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The Elderly Mental Health Concern We’d Rather Not Think About: Senior Suicide

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Learn the signs of senior suicide and how to help.

Suicidal thoughts can affect anyone regardless of gender, background or age.However, while the elderly account for just 13% of the population, they account for nearly 16% of all suicides. The statistics are shocking, especially knowing the elderly are the fastest growing segment of our population, making this elderly mental health concern – senior suicide – a public health priority.

Caucasian men aged 65 to 84 are at an even higher risk, accounting for 14.9 out of every 100,000 suicide deaths – and the number rises even higher in men over aged 85. It is estimated that suicide deaths in the elderly may be under-reported by over 40%.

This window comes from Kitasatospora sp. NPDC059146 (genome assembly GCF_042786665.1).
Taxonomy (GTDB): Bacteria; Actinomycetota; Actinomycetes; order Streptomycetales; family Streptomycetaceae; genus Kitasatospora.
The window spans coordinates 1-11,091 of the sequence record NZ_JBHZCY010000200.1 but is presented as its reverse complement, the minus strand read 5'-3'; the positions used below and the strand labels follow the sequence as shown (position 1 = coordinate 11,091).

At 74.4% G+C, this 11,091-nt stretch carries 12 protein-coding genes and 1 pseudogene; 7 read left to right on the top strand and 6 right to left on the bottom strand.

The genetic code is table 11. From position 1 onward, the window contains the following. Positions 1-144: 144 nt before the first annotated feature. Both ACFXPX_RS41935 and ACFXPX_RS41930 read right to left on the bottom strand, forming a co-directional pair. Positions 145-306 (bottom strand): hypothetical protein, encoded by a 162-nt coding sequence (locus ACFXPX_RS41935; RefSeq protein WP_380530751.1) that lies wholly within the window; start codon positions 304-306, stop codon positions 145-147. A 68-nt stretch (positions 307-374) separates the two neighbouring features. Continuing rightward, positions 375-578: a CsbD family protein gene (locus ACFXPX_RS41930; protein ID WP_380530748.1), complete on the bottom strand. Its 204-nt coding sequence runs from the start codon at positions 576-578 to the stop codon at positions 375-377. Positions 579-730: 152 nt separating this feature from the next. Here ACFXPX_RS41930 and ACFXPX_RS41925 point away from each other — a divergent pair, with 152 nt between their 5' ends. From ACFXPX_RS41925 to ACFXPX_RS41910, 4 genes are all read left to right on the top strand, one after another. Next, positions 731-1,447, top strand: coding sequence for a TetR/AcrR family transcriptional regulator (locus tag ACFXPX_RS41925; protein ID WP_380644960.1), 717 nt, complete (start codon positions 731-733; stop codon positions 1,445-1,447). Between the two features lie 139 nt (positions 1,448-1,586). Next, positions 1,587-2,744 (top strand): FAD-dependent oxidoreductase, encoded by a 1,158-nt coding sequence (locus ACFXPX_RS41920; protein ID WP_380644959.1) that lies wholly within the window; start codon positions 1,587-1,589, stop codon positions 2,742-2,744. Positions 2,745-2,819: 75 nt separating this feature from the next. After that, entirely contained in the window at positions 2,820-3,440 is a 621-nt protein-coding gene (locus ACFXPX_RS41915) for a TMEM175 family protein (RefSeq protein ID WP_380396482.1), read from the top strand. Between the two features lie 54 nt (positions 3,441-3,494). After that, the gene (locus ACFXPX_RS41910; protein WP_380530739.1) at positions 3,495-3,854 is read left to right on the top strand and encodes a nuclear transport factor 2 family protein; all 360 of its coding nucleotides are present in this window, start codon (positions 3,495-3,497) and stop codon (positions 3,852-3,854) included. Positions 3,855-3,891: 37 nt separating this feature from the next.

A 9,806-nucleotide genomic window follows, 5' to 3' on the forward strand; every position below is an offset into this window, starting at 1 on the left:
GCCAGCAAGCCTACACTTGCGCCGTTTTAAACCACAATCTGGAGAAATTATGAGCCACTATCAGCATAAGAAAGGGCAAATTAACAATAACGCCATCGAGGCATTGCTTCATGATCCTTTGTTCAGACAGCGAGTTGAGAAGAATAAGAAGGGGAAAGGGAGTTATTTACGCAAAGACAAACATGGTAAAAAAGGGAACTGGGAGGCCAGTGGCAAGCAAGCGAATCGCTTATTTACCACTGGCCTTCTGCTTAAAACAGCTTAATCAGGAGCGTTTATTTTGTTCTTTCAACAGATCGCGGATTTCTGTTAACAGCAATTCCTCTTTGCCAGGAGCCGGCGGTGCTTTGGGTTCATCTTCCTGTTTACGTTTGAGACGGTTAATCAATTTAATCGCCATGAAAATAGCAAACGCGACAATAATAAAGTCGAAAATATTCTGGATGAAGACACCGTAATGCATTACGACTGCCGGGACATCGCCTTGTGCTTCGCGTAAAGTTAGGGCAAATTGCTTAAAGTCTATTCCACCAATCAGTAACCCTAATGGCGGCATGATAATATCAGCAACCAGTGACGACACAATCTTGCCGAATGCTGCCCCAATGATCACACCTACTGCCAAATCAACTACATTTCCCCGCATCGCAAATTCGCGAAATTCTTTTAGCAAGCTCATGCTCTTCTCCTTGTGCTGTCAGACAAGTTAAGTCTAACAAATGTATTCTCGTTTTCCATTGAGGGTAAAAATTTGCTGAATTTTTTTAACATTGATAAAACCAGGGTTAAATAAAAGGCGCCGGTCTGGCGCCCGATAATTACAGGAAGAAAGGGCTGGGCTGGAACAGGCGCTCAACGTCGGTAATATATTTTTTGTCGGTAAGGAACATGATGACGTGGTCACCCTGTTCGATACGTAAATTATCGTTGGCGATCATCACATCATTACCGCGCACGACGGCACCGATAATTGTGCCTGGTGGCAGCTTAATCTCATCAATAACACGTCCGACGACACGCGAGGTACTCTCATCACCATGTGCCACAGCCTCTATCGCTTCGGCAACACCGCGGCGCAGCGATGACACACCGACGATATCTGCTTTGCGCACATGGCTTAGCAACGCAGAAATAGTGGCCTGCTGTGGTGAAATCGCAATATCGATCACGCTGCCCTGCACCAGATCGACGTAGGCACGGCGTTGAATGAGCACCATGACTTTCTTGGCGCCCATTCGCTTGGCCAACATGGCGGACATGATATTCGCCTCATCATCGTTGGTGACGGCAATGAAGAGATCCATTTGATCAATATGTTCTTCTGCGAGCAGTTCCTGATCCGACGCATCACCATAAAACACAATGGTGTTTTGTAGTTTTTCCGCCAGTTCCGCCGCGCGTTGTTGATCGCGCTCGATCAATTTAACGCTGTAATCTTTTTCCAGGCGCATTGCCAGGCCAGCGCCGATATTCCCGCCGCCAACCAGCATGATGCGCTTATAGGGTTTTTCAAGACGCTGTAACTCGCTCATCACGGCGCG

These figures do not include the “silent suicides” – deaths from self-starvation, dehydration, accidents and overdoses. The elderly also have a higher than average rate of completing a suicide, as they are often deaths by firearms, hanging and drowning. And, there is a higher incidence of double suicide involving a spouse among the elderly population.

Senior suicide is often the result of an untreated elderly mental health condition. Although common, suicidal thoughts should not be considered normal and often indicate more serious issues.Health care providers often report that the elderly have an exceedingly difficult time in talking with others, especially mental health professionals, about their feelings or challenges. This is largely due to the stigma surrounding mental health issues and makes missed detection the biggest contributor in the high suicide rates among the elderly.